Nor is this the first time manufacturers have circled the apprenticeship wagons, according to Morgan. During the recession of the 1980s, she said, state manufacturers cut back on their apprenticeships and it hurt them in the booming 1990s when they were scrambling for skilled labor in the face of very strong demand.
That cycle may well be repeating itself because manufacturing activity and employment in Wisconsin have seen solid growth in 2004. "They are not looking and planning for the future workforce," Morgan said. Apprenticeships with construction firms, on the other hand, "have remained fairly stable. They are always looking to the future to get ready for that next big upturn," Morgan said.
It's good work (for someone else)
District sources also pointed to a much bigger, and seemingly more entrenched, problem facing the skilled trades: poor public perception.
"The word 'apprenticeship' is kind of like the word 'vocational'; it's a bad word," said Steven Rounds, project manager for tech prep programs with the South Dakota Department of Education. "If your kid is in a vocational career, he's looked down on."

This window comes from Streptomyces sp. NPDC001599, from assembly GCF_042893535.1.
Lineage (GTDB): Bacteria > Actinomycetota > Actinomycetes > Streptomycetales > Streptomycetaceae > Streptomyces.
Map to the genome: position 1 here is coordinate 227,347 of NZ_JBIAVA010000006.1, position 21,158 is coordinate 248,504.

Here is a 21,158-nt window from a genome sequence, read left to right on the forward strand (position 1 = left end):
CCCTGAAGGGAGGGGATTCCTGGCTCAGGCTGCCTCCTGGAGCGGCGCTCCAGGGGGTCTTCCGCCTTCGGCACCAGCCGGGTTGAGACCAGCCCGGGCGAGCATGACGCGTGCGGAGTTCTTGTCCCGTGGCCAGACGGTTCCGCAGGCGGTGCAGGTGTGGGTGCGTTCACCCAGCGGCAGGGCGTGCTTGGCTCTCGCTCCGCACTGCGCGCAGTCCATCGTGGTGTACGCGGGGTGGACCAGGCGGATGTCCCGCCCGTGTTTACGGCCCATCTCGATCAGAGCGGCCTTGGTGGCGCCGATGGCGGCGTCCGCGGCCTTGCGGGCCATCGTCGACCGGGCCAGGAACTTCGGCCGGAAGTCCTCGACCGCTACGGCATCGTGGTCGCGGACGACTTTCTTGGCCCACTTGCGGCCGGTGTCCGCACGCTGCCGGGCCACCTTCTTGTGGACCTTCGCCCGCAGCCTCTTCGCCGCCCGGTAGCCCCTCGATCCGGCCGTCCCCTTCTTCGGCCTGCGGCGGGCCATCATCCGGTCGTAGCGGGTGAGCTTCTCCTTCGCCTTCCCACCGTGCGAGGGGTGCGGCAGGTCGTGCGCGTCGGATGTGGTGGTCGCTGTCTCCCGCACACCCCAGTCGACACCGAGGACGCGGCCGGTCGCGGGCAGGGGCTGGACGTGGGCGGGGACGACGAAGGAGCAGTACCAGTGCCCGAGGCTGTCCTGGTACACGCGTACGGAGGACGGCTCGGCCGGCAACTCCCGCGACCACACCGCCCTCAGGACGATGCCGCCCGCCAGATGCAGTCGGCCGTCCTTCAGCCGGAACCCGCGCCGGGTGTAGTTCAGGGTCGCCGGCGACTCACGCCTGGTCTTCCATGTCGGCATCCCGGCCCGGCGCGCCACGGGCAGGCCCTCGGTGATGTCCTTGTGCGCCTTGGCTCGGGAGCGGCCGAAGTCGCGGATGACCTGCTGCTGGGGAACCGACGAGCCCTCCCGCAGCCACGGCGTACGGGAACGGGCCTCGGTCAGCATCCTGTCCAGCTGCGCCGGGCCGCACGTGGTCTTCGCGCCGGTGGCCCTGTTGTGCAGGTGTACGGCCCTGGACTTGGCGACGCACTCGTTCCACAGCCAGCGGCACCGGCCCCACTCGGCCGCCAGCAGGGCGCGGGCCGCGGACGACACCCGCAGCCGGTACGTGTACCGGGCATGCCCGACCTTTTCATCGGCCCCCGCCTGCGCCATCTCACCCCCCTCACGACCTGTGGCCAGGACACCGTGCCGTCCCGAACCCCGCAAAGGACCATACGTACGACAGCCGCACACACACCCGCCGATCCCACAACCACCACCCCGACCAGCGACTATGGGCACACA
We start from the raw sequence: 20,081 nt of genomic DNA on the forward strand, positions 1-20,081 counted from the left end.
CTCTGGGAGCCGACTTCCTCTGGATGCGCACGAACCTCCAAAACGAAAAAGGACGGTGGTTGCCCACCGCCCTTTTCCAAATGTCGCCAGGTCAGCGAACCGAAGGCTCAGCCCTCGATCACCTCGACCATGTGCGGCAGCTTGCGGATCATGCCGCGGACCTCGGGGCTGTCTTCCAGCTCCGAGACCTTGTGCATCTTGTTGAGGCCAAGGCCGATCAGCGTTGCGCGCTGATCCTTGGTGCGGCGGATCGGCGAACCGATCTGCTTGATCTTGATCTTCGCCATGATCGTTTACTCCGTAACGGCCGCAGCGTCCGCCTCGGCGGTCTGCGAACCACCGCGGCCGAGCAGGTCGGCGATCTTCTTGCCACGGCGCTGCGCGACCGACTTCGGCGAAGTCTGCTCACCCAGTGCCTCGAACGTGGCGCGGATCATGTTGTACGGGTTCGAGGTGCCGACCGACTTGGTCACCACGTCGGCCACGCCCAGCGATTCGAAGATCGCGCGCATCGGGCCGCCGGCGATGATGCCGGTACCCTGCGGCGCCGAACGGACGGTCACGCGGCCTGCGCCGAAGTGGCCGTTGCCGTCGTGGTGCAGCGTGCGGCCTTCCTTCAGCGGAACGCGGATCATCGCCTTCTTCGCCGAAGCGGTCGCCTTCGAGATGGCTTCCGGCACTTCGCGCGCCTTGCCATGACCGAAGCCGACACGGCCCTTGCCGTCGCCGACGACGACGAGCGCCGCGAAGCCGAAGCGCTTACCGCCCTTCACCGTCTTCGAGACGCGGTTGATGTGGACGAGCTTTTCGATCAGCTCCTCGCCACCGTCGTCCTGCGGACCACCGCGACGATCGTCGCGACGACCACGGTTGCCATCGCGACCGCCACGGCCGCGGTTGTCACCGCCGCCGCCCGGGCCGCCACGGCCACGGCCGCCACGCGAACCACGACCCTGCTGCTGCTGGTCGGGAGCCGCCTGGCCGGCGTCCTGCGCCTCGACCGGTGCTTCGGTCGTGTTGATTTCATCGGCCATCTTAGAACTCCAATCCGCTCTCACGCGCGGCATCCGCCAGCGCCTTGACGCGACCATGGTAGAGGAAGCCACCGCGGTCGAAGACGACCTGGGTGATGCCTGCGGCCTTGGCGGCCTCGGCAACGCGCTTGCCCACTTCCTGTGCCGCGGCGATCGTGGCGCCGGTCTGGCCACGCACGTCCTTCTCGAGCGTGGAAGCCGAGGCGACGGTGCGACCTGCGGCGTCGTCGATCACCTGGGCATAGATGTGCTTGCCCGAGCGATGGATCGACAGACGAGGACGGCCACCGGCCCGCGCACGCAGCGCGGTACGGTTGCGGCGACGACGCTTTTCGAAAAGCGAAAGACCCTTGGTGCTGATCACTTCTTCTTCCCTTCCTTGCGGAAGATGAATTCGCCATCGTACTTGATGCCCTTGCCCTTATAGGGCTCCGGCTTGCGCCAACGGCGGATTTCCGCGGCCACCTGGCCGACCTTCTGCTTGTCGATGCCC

Maki agreed. "The whole occupational focus has changed" over the last few decades. Today, he said, people believe that "to make it in the world you have to go to [four-year] college."
But a four-year degree is not the right option for the majority of people. Rounds pointed out that many kids are mismatched in their initial career choices. Better than 70 percent of South Dakota high school graduates go on to college the following year, he said, and by the second year only a small fraction remain at their original choice of institution, with some likely transferring, others dropping out. "They weren't in the right spot," Rounds said.
Still, the "four-year or bust" mentality is a tough one to overcome, because it often starts in the home with parents. Jim McKeon, president and CEO of the Rapid City (S.D.) Chamber of Commerce, said he attended a meeting with about 20 community and business leaders, and there was widespread agreement about the future need for skilled trades workers. Then McKeon asked who among them was encouraging their kids to pursue such a path, "and of the 20 people in the room, not a hand went up."
Society believes that "there's a certain benefit to a college education, and a certain stigma to a noncollege education," McKeon said. "There's a push to gear everything toward [traditional] college, and we're not encouraging the value of a vocational education."
Belanger, from ABC of Wisconsin, agreed. "In Germany, a construction apprenticeship is gold." In the United States, he said, if a guidance counselor placed 20 high school graduates into apprenticeship programs, "he'd get fired."